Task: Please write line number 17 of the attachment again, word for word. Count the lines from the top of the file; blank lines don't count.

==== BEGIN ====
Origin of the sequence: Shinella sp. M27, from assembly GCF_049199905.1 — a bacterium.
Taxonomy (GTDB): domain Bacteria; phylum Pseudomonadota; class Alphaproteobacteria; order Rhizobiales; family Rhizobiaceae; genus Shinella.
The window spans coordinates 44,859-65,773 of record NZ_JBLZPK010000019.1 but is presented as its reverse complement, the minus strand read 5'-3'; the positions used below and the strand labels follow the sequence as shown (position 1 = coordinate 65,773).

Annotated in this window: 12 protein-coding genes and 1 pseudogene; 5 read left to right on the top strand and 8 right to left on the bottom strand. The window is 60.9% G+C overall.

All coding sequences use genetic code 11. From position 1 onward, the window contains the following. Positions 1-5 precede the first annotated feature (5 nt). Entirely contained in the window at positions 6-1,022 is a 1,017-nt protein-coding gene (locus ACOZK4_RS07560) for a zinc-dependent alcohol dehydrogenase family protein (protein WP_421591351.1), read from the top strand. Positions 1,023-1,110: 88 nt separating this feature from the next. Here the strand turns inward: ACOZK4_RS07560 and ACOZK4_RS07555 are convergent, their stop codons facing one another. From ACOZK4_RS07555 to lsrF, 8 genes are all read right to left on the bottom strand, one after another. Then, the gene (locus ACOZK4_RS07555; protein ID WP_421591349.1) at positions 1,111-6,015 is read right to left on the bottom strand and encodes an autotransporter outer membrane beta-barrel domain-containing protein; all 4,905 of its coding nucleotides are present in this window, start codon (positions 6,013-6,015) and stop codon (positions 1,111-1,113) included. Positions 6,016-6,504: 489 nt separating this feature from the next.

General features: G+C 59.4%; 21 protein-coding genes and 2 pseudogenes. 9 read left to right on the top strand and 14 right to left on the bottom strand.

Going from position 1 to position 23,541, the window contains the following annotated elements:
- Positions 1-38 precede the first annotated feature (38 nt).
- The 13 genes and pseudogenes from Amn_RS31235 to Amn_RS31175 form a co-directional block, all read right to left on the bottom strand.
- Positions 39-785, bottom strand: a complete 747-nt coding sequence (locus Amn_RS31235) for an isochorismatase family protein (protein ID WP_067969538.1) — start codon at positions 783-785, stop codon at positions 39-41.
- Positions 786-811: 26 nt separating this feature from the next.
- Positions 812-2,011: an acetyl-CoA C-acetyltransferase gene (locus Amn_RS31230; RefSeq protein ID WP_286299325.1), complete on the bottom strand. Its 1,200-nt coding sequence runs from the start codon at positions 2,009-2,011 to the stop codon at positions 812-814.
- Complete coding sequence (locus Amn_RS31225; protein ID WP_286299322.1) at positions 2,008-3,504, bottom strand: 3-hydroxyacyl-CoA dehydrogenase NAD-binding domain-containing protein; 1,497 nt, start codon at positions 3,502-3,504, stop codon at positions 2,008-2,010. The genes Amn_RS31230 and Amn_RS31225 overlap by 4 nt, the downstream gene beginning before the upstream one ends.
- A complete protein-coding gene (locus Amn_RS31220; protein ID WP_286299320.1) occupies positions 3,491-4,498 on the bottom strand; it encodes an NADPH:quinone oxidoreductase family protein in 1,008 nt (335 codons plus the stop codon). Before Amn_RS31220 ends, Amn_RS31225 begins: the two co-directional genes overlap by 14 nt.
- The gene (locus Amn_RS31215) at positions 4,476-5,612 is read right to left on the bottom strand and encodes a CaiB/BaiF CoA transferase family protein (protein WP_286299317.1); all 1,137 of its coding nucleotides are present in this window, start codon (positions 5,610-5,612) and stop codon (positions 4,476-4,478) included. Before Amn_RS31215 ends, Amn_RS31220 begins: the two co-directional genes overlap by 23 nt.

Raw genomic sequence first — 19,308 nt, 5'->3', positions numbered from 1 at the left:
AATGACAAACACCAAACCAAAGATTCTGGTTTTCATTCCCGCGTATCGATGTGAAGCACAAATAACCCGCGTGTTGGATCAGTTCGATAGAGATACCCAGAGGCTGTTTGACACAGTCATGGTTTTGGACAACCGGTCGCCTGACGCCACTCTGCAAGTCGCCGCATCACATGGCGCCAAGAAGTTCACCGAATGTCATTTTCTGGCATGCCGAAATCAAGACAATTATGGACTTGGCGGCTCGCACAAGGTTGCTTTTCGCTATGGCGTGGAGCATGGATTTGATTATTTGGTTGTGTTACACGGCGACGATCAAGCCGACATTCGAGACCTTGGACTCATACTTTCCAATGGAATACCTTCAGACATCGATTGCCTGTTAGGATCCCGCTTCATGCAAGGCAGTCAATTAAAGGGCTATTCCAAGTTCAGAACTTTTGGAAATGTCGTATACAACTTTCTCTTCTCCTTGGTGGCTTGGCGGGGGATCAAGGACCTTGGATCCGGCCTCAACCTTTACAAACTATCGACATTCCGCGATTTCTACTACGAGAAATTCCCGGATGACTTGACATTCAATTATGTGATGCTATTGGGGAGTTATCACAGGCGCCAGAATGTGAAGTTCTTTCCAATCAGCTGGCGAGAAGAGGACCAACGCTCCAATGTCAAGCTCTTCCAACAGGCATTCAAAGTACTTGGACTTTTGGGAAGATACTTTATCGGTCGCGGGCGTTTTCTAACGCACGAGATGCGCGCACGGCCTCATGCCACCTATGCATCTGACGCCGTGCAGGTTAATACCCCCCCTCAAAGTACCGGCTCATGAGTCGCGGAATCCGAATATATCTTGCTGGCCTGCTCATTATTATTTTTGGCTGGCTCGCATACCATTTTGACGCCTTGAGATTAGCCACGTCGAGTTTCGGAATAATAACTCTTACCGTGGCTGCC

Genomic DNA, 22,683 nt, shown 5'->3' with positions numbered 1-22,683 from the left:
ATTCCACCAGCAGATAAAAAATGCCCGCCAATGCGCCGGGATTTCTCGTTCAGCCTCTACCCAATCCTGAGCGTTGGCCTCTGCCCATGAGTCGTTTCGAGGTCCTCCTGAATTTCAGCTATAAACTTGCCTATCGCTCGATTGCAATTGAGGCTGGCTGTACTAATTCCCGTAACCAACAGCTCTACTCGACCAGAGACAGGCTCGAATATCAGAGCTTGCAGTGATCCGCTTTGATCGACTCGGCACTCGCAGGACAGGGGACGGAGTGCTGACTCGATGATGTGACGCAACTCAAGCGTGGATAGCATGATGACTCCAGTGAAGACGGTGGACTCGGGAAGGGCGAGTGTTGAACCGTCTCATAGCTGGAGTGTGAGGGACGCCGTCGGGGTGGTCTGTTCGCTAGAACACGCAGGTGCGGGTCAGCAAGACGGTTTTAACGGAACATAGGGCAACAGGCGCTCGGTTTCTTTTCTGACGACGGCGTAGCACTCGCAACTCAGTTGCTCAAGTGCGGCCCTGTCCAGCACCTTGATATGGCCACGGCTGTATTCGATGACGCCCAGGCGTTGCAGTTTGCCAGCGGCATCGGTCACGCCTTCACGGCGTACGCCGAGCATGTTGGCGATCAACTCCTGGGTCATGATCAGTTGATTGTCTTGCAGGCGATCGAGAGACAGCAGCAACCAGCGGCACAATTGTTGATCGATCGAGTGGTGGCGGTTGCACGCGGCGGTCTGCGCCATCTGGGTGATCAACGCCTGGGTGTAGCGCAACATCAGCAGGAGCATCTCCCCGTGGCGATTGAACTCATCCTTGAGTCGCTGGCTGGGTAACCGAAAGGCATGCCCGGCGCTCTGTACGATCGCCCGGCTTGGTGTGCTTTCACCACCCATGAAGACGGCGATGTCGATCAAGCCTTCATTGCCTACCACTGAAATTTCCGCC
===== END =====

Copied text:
AATGACAAACACCAAACCAAAGATTCTGGTTTTCATTCCCGCGTATCGATGTGAAGCACAAATAACCCGCGTGTTGGATCAGTTCGATAGAGATACCCAGAGGCTGTTTGACACAGTCATGGTTTTGGACAACCGGTCGCCTGACGCCACTCTGCAAGTCGCCGCATCACATGGCGCCAAGAAGTTCACCGAATGTCATTTTCTGGCATGCCGAAATCAAGACAATTATGGACTTGGCGGCTCGCACAAGGTTGCTTTTCGCTATGGCGTGGAGCATGGATTTGATTATTTGGTTGTGTTACACGGCGACGATCAAGCCGACATTCGAGACCTTGGACTCATACTTTCCAATGGAATACCTTCAGACATCGATTGCCTGTTAGGATCCCGCTTCATGCAAGGCAGTCAATTAAAGGGCTATTCCAAGTTCAGAACTTTTGGAAATGTCGTATACAACTTTCTCTTCTCCTTGGTGGCTTGGCGGGGGATCAAGGACCTTGGATCCGGCCTCAACCTTTACAAACTATCGACATTCCGCGATTTCTACTACGAGAAATTCCCGGATGACTTGACATTCAATTATGTGATGCTATTGGGGAGTTATCACAGGCGCCAGAATGTGAAGTTCTTTCCAATCAGCTGGCGAGAAGAGGACCAACGCTCCAATGTCAAGCTCTTCCAACAGGCATTCAAAGTACTTGGACTTTTGGGAAGATACTTTATCGGTCGCGGGCGTTTTCTAACGCACGAGATGCGCGCACGGCCTCATGCCACCTATGCATCTGACGCCGTGCAGGTTAATACCCCCCCTCAAAGTACCGGCTCATGAGTCGCGGAATCCGAATATATCTTGCTGGCCTGCTCATTATTATTTTTGGCTGGCTCGCATACCATTTTGACGCCTTGAGATTAGCCACGTCGAGTTTCGGAATAATAACTCTTACCGTGGCTGCC